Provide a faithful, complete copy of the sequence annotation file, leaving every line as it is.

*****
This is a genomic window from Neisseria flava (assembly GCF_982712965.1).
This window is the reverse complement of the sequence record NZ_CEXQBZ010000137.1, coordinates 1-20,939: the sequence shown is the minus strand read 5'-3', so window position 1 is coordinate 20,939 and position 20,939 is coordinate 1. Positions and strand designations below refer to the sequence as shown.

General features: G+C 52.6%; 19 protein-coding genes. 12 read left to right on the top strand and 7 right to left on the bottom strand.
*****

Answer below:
This is a genomic window from Neisseria flava (assembly GCF_982712965.1).
This window is the reverse complement of the sequence record NZ_CEXQBZ010000137.1, coordinates 1-20,939: the sequence shown is the minus strand read 5'-3', so window position 1 is coordinate 20,939 and position 20,939 is coordinate 1. Positions and strand designations below refer to the sequence as shown.

General features: G+C 52.6%; 19 protein-coding genes. 12 read left to right on the top strand and 7 right to left on the bottom strand.